Figures 3(a)–3(e) display scatterplots for NO2 using common variables in Detroit (D) and Cleveland (C). Variables such as traffic intensity within 500 m radius (Figure 3(a)), distance to road segment with a traffic volume of at least 70,000 vehicles per day (Figure 3(b)), and PM2.5 emission sources as tons per year within 2500 m radius (Figure 3(c)) showed similar distributions between the two cities. However, dichotomous relationships between cities were seen for road length variables for local roads within 1000 m (Figure 3(d)) and secondary roads within 500 m (Figure 3(e)). Figure 3(d) reveals a large number of zeros for local roads in Detroit; most roads were not designated as “local” near Detroit sites. Road length variables were calculated from ArcGIS databases so the potential for misclassification with these variables is based on classification codes internal to ArcGIS databases. (Road length variables were not applied in the Detroit LURs.)

Figure 3: NO2 concentration using common variables in Detroit (D) and Cleveland (C).

4. Discussion and Conclusions

LURs were successfully developed from passive sampling networks in the four cities. Considered conjointly, the studies confirm flexibility and universality of traffic and other urban source variables in LURs for predicting air pollutant concentrations. As with the measured pollutants, predictor variables should be collected from the local study area for reliable spatial predictions.

Gaseous air pollutants were generally similar across the cities, but higher levels in El Paso may have been due to complex terrain concentrating pollutants from El Paso and Ciudad Juárez. Traffic, point source, and population counts were important predictors in the LURs despite major differences in geographic characteristics between the four cities. These variable groups were similar to those used in other LURs [4, 16]. Variables calculated from such data should be considered as potential predictors when developing candidate variables for LURs in other cities as well as developing common exposure metrics. However, city-specific influences (such as border crossings and elevation) can also be important. The potential misclassification of GIS data such as primary, secondary, and local roads can result in variable differences between cities that can adversely affect commonality with other areas. In addition, results from Dallas and Cleveland suggest that season can also play a role in predicting pollutant concentrations [9, 10].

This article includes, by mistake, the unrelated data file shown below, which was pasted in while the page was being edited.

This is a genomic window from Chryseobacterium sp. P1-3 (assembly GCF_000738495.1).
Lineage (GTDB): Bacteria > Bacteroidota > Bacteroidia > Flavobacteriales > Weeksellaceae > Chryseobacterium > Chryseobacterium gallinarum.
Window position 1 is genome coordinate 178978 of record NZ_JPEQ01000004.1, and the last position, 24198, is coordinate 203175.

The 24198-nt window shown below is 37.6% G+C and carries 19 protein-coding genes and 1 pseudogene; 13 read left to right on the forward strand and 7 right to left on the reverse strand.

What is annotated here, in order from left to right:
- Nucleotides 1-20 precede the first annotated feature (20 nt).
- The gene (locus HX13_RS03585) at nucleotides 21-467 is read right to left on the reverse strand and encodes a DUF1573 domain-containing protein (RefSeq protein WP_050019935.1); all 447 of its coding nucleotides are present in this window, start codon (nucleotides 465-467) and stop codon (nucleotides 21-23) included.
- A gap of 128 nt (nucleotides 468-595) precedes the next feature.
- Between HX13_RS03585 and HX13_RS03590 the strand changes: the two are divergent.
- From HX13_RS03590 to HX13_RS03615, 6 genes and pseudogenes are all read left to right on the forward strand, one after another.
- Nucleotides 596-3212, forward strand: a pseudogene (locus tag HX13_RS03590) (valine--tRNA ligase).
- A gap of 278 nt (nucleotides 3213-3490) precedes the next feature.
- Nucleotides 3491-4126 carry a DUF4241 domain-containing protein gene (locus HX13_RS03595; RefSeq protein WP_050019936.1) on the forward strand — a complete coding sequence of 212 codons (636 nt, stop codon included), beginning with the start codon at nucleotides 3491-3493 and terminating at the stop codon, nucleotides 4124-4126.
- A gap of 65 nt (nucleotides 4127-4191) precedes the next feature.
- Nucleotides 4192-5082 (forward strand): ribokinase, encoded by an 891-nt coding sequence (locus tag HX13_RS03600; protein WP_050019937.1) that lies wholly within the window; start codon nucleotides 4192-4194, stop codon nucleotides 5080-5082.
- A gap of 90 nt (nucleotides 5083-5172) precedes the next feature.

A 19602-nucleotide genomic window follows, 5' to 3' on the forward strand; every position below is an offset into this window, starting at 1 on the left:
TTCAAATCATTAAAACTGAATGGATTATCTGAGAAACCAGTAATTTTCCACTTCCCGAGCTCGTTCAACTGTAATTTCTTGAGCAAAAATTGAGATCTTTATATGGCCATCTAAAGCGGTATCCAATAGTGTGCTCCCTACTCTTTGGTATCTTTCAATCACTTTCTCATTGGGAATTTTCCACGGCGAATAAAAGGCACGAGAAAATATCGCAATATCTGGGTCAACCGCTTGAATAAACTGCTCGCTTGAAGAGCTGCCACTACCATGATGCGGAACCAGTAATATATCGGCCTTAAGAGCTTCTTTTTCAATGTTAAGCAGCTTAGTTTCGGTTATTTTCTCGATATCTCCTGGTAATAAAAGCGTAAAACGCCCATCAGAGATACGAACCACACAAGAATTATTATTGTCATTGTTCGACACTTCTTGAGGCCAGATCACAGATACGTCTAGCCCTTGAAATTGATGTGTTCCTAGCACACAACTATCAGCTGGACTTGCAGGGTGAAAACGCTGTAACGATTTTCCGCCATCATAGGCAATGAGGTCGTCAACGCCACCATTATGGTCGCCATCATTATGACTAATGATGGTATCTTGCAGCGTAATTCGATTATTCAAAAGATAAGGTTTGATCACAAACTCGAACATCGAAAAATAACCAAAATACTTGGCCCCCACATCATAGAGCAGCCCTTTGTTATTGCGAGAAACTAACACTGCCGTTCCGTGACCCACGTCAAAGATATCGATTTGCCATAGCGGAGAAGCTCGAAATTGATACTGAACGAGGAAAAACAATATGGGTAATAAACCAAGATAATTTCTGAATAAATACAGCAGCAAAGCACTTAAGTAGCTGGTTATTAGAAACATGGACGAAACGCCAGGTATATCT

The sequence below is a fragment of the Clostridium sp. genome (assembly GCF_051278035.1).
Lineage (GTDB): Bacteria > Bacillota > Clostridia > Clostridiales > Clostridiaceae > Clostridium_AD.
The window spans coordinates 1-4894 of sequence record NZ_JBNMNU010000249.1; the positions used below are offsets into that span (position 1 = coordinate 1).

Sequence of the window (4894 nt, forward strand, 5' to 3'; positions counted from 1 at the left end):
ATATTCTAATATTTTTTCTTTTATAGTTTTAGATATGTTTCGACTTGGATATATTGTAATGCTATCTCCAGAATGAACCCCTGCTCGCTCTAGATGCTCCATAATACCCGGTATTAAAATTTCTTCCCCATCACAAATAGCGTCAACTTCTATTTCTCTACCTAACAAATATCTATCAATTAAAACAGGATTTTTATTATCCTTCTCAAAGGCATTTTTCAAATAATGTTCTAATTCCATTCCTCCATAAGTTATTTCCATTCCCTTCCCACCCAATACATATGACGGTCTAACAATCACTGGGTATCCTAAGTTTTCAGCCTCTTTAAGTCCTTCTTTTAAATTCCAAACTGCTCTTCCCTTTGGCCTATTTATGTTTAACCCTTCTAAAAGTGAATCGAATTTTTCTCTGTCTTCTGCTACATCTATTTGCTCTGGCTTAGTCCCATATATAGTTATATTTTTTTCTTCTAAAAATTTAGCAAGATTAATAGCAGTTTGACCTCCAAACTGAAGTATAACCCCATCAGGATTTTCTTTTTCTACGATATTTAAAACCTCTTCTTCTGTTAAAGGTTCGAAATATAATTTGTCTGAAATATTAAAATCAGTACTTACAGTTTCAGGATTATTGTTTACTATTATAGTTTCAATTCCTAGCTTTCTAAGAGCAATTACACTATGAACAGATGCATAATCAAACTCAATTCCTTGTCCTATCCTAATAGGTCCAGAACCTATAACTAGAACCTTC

LURs were developed during their respective monitoring periods, and prior experience was used to inform the subsequent efforts. For example, traffic variables in El Paso, Detroit and Dallas used distance to roads carrying various vehicle counts and traffic intensity. In Cleveland, categories of local and secondary road lengths within various buffers were added to better capture the potential total impact of traffic. Point source emission variables in El Paso, Detroit, and Dallas included the distance from the nearest large emitters of a given pollutant; this was revised for Cleveland by using emissions densities within various buffer sizes, thus incorporating all available emissions information.

The potential of differential seasonal impacts was explored in Dallas, though unfortunately the relatively large gap between the actual field monitoring periods precluded a definitive conclusion regarding potential seasonal effects. In Cleveland, however, season was explicitly used as a predictor itself and as an interacting factor with other predictors. El Paso and Detroit LURs could not use season as a predictor since data were only measured during winter and summer, respectively.